Carlos Ruiz may not have an oblique strain after all

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UPDATE: The Phillies might have caught a break. Jim Salisbury of CSNPhilly.com reports that Ruiz believes he suffered a cramp in his side last night rather than an oblique strain.

He is scheduled to take batting practice today and could be back in the Phillies’ lineup in the next couple of days.

9:22 AM: It’s still too soon to call the Phillies done, but they continue to make things pretty hard on themselves.

Carlos Ruiz left last night’s game against the Blue Jays with a left oblique strain. He received treatment after the game and will be re-evaluated later today, but Phillies manager Charlie Manuel told Jim Salisbury of CSNPhilly.com that he expects Ruiz will be sidelined for at least the next few days.

“That’s a big one,” Manuel said. “He’s our .360 hitter, the guy that’s been hot, the guy that’s been consistent. He won’t play for a few days, that’s for sure. We’ll know more tomorrow.”

Manuel is obviously holding out hope here, but given what we know about these types of injuries, a stint on the disabled list appears likely.

While the Phillies’ offense has struggled without Chase Utley and Ryan Howard, Ruiz is in the midst of a career year. The 33-year-old backstop is hitting .363/.424/.578 with eight homers, 35 RBI and a 1.002 OPS in 58 games while throwing out 37 percent (17-for-46) of attempted basestealers. Brian Schneider will fill in behind the plate for now while Eric Kratz is expected to join the team in Toronto today.

The Players’ Weekend uniforms are terrible

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The Yankees and the Dodgers have a storied World Series history, having met in the Fall Classic 11 times. Part of what made those falls so classic was the livery worn by each club.

The Yankees’ uniforms have gone unchanged since 1936. The Dodgers, though changing cities in 1958, have had the same basic, classic look with only minor derivations for almost as long. You can’t even say the names of these teams without picturing pinstripes, those red Dodgers numbers, both teams’ clean road grays, the Yankees navy and the Dodgers’ Dodger blue.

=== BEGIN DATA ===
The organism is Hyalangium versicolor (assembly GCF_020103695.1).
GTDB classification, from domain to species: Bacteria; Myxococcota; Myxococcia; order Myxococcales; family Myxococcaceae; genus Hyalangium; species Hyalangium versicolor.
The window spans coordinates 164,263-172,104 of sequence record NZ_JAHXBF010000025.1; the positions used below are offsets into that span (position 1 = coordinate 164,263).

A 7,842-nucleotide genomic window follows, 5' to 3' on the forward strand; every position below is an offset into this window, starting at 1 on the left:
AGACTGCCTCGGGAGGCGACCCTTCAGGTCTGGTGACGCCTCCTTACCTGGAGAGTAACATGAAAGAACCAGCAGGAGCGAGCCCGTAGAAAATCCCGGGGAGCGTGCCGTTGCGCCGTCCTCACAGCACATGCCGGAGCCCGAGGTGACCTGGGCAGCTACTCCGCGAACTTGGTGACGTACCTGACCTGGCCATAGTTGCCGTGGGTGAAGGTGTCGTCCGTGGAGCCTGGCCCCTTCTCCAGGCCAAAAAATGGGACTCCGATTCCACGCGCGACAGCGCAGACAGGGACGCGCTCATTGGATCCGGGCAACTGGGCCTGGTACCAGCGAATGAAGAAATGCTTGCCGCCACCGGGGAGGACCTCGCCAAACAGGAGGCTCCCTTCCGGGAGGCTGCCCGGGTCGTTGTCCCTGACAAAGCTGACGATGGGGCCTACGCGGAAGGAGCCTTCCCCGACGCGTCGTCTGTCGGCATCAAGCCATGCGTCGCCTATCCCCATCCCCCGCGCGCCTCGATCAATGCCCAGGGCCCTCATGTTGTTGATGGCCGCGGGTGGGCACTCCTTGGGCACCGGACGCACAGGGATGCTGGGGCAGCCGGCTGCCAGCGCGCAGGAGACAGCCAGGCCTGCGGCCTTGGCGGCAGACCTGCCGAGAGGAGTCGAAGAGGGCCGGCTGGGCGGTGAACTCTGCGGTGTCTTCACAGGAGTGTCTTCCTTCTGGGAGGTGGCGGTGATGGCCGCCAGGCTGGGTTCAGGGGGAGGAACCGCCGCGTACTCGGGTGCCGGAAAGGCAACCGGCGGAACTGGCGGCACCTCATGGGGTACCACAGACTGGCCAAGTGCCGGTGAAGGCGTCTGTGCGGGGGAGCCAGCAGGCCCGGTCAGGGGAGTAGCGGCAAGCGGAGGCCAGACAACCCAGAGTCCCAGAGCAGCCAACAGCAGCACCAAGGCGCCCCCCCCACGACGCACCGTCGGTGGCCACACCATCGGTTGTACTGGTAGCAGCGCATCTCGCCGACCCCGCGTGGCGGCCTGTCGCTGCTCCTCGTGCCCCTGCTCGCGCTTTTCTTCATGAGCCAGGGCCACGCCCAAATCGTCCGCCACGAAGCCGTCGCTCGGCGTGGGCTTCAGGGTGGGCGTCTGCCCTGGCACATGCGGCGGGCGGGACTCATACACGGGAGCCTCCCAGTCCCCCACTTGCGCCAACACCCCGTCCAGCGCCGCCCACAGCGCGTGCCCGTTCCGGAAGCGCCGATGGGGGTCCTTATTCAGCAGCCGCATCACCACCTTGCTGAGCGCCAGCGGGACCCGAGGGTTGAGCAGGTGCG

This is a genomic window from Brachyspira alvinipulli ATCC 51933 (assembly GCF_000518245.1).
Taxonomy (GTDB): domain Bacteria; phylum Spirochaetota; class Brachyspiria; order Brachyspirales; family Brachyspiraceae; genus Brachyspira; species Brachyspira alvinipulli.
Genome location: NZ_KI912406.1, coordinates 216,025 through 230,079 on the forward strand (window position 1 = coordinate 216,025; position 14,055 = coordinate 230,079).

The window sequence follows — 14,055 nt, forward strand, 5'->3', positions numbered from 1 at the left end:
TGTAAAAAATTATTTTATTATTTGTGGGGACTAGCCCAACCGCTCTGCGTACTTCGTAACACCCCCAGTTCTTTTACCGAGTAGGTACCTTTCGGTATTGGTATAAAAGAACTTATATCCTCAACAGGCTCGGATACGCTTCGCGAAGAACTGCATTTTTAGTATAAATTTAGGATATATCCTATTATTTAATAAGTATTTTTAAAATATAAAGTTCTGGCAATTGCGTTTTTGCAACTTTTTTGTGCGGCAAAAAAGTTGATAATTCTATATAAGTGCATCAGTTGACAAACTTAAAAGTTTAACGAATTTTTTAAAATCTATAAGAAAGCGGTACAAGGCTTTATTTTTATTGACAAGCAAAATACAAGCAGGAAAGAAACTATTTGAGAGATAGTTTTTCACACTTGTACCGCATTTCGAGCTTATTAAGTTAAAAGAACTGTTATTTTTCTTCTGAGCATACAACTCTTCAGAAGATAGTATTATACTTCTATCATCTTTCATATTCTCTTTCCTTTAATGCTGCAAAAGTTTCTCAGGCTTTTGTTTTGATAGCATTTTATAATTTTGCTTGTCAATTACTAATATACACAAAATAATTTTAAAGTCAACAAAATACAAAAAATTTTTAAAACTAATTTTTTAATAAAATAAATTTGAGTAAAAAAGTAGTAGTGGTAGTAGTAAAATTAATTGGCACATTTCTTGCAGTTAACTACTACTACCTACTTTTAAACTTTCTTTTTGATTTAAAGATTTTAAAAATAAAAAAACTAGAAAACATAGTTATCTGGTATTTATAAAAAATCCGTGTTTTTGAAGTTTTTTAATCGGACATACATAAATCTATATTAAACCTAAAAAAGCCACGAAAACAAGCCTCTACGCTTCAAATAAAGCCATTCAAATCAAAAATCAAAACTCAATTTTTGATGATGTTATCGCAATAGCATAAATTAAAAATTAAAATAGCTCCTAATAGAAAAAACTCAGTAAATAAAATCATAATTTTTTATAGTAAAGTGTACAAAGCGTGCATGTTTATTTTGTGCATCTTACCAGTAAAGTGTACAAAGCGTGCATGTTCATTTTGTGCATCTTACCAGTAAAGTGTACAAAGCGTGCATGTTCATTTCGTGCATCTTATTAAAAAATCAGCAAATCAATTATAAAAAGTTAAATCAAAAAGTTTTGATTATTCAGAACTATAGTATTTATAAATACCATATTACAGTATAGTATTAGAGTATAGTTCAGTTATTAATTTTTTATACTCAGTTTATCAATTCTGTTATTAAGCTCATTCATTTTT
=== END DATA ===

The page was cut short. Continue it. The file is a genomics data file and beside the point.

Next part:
They looked like a couple of expansion teams last night however, at least sartorially speaking.

As you probably know it’s Players’ Weekend this weekend, and teams all over the league wore either all black or all white with player-chosen nicknames on the back. We’ve had the nicknames for a couple of years now and that’s fine, but the black and white combo is new. It doesn’t look great, frankly. I riffed on that on Twitter yesterday a good bit. But beyond my mere distaste for the ensembles, they present a pretty problematic palette, too.

For one thing the guys in black blend in with the umpires. Quick, look at these infields and tell me who’s playing and who’s officiating:

The white batting helmets look especially bad:

But some guys — like Enrique Hernandez of the Dodgers, realized that pine tar makes the white helmets look super special:

There was also a general issue with the white-on-white uniforms in that it’s rather hard to read the names and the numbers on the backs of the jerseys. This was especially true during the Cubs-Nationals game in the afternoon sunlight. You’ll note this as much bigger problem on Sunday. It’s all rather ironic, of course, that the players have been given the right to put fun, quirky nicknames on the backs of their jerseys but no one can really see them.

The SNY booth was reading many people’s minds last night, noting how much Mad Magazine “Spy vs. Spy” energy this is throwing off:

I’ll also note that if you’re flipping between games or looking at highlights on social media it’s super hard to even tell which team is which just by looking which, you know, is sort of the point of having uniforms in the first place.

I’m glad the players have a weekend in which they’re allowed to wear what they want. I just wish they’d wear something, you know, better.